Cancer is a disease of aberrant gene expression. While the genetic causes of cancer have been intensively studied, it is becoming evident that a large proportion of cancer susceptibility cannot be attributed to variation in protein-coding sequences. This is highlighted by genome-wide association studies in cancer that reveal that more than 80% of cancer-associated SNPs occur in noncoding regions of the genome. In this review, we posit that a significant fraction of the genetic aetiology of cancer is exacted by noncoding regulatory sequences, particularly by long noncoding RNAs (lncRNAs). Recent studies indicate that several cancer risk loci are transcribed into lncRNAs and these transcripts play key roles in tumorigenesis. We discuss the epigenetic and other mechanisms through which lncRNAs function and how they contribute to each stage of cancer progression, understanding of which will be crucial for realising new opportunities in cancer diagnosis and treatment. Long noncoding RNAs play important roles in almost every aspect of cell biology from nuclear organisation and epigenetic regulation to post-transcriptional regulation and splicing, and we link these processes to the hallmarks and genetics of cancer. Finally, we highlight recent progress and future potential in the application of lncRNAs as therapeutic targets and diagnostic markers.
Cancer is a genetic disease – the result of dysregulation of the gene networks that maintain normal cellular identity, growth and differentiation. Only a small proportion of cancers are attributed to inheritable single-gene disorders, usually involving non-synonymous mutations in the coding sequence of protein-coding genes, such as BRCA1 in familial breast cancer (Miki et al, 1994) and Rb1, which causes familial retinoblastoma (Du and Pogoriler, 2006). The majority of cancers arise via somatic mutations. The susceptibility to develop sporadic cancer is complex, comprising various genetic and environmental factors. The heritable component of cancer susceptibility is dependent on the cancer type and is in many cases considerable. Despite extensive study, the majority of the genetic component of cancer susceptibility has not yet been linked to individual genes, highlighting significant deficiencies in our understanding of the molecular basis of cancer development. A key development in unravelling the complex genetics of cancer may be the shift in focus from looking exclusively at the protein-coding components of the genome to consideration of the role of variation in regulatory elements.
The combination of various genome-wide approaches, best typified by the ENCODE project (Dunham et al, 2012), has stimulated a dramatic reassessment of the information content of the human genome. Rather than islands of protein-coding genes in a sea of junk DNA, it is increasingly apparent that much of the genome, far more than expected, encodes regulatory information. Indeed the ENCODE project recently concluded that although only ∼1.2% of the genome is protein-coding, at least 20% shows biological function and over 80% exhibits biochemical indices of function. The non-protein-coding regions of the genome serve not only as a substrate for DNA-binding proteins that in turn govern both the expression and 3D architecture of the genome, but also as a template for the transcription of vast numbers of noncoding RNAs (Carninci et al, 2005), which exhibit exquisite cell-specific and developmental dynamic expression patterns (Dinger et al, 2008; Mercer et al, 2008, 2010; Pang et al, 2009; Cabili et al, 2011; Khaitan et al, 2011), capable of transacting a wide repertoire of regulatory functions (Amaral et al, 2008; Mercer et al, 2009).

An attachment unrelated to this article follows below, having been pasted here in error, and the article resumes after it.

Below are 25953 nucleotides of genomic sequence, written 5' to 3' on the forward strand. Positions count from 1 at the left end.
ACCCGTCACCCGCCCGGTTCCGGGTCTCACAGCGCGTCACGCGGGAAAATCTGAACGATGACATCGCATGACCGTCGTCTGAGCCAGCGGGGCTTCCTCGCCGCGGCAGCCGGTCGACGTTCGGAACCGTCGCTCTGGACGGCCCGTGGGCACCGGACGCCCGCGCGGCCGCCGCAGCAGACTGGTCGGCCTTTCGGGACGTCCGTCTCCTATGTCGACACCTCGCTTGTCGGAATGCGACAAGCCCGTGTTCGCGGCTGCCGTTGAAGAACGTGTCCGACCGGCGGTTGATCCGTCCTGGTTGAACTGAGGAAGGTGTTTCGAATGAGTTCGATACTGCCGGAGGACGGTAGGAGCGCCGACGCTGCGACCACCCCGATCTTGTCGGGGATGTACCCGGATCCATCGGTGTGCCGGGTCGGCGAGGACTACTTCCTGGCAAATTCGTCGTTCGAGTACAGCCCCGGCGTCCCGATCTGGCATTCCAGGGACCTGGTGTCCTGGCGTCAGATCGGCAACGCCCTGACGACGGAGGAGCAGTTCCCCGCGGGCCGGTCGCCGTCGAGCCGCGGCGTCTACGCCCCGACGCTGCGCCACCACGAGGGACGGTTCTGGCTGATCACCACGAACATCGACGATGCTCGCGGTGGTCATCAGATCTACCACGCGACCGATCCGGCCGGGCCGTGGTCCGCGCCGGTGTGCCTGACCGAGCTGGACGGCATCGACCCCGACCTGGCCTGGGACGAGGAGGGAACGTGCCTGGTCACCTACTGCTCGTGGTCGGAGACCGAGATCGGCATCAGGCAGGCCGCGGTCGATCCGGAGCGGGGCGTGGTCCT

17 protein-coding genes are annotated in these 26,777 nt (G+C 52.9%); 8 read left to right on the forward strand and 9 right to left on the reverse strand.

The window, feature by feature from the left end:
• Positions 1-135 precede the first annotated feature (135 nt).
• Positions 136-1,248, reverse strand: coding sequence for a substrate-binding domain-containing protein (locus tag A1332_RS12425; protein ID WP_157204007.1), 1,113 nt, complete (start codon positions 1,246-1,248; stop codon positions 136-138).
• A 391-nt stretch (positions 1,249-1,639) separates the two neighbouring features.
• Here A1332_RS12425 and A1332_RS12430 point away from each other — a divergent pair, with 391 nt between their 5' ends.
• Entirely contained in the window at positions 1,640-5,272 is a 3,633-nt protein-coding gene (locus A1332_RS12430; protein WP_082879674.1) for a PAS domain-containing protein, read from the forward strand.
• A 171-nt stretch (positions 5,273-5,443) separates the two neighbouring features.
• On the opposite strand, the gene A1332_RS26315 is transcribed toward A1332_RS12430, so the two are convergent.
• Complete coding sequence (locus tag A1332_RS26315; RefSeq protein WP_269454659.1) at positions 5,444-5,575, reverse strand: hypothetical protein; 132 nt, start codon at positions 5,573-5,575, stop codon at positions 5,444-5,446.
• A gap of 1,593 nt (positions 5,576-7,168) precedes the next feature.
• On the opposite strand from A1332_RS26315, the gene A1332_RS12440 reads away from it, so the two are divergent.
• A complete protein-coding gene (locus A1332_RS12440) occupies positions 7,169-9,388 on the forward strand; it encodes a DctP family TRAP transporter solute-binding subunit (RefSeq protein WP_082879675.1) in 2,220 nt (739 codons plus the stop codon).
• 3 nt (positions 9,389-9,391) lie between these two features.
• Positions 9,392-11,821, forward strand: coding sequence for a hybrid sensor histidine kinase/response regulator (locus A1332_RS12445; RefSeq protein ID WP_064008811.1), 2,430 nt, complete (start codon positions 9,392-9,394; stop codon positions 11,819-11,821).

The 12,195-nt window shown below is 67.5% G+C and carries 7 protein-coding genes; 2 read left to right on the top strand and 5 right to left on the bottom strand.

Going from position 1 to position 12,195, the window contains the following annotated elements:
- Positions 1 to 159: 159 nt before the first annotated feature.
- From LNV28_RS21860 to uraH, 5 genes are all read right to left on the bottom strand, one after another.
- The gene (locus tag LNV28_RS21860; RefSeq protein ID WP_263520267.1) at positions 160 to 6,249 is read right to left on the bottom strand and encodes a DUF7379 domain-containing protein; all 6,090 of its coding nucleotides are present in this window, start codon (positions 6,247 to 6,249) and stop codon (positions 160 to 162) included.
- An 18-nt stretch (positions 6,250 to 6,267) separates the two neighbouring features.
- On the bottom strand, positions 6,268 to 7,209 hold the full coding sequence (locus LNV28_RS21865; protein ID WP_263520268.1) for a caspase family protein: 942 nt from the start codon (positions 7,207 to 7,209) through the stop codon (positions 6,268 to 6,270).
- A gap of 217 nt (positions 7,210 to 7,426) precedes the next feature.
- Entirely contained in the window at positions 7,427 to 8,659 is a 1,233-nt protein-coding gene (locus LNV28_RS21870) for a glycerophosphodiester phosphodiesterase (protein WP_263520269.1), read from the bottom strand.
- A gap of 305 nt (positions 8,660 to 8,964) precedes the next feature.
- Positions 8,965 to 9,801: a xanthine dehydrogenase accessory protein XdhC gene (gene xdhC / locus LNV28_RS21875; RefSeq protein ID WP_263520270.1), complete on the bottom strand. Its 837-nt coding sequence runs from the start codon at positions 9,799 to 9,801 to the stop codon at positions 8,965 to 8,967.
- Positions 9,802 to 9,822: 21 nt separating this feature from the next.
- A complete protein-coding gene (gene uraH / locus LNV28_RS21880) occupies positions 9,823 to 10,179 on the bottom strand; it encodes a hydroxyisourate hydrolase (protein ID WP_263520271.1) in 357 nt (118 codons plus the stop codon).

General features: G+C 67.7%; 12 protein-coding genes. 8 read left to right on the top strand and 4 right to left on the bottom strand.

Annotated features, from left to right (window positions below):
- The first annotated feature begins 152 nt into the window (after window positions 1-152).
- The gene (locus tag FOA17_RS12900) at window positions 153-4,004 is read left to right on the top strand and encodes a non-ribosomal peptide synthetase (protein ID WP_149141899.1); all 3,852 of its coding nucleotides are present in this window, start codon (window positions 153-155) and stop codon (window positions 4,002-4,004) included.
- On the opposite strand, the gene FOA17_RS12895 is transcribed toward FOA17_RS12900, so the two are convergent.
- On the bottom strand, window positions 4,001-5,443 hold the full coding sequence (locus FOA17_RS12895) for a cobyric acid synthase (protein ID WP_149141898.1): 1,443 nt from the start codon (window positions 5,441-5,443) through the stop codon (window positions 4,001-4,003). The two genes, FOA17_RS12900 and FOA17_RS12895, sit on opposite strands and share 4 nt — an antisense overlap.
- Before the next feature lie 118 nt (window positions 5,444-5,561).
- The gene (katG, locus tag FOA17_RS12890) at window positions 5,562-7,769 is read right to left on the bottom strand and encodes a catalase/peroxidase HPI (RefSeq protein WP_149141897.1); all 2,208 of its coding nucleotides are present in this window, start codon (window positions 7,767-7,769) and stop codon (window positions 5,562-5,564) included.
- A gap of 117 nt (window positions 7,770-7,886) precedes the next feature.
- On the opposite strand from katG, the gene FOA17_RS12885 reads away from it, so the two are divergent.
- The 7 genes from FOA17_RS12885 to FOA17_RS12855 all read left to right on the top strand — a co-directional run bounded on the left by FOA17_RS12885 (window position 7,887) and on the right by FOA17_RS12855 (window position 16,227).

Based on transcript size, these noncoding RNAs can be grouped into two major classes: small noncoding RNAs (<200 bp) and long noncoding RNAs (lncRNAs; >200 bp, up to ∼100 kb). Long noncoding RNAs share many features of mRNAs; they are frequently transcribed by RNA polymerase II, polyadenylated and can show complex splicing patterns. Long noncoding RNAs are found in sense or antisense orientation to protein-coding genes, within introns of protein-coding genes or in intergenic regions of the genome. While many lncRNAs may function in cis (through the act of their transcription), a significant proportion of lncRNAs have intrinsic RNA-mediated functions in trans (Guttman et al, 2011). Although the functions of only a minority have been described, their dynamic and regulated expression suggests that many more may be functional. Long noncoding RNAs can operate through a variety of mechanisms (reviewed by Rinn and Chang, 2012) and their importance in many aspects of cell differentiation and homeostasis is well established. In Figure 1, we have summarised a number of these mechanisms and provide examples for lncRNAs involved in different steps of cancer progression.
Regulatory roles of lncRNAs in cancer
The mechanisms through which lncRNAs contribute to the regulatory networks that underpin cancer development are diverse. Accumulating evidence suggests that a major role of lncRNAs is to guide the site specificity of chromatin-modifying complexes to effect epigenetic changes (Mattick and Gagen, 2001; Mattick et al, 2009). At least 38% of lncRNAs present in several human tissues bind to the polycomb repressive complex 2 or the chromatin-modifying proteins CoREST and SMCX (Khalil et al, 2009). Others bind to trithorax chromatin-activating complexes and/or activated chromatin (Dinger et al, 2008). The well-characterised lncRNAs ANRIL, XIST, HOTAIR and KCNQ1OT1 are able to recruit epigenetic modifiers to specific loci to reprogram the chromatin state. Recent studies have linked their mis-expression to diverse cancers (ANRIL: prostate cancer, XIST: female cancers, HOTAIR: breast cancer, KCNQ1OT1: colorectal cancer) (Figure 1A; Gutschner and Diederichs, 2012).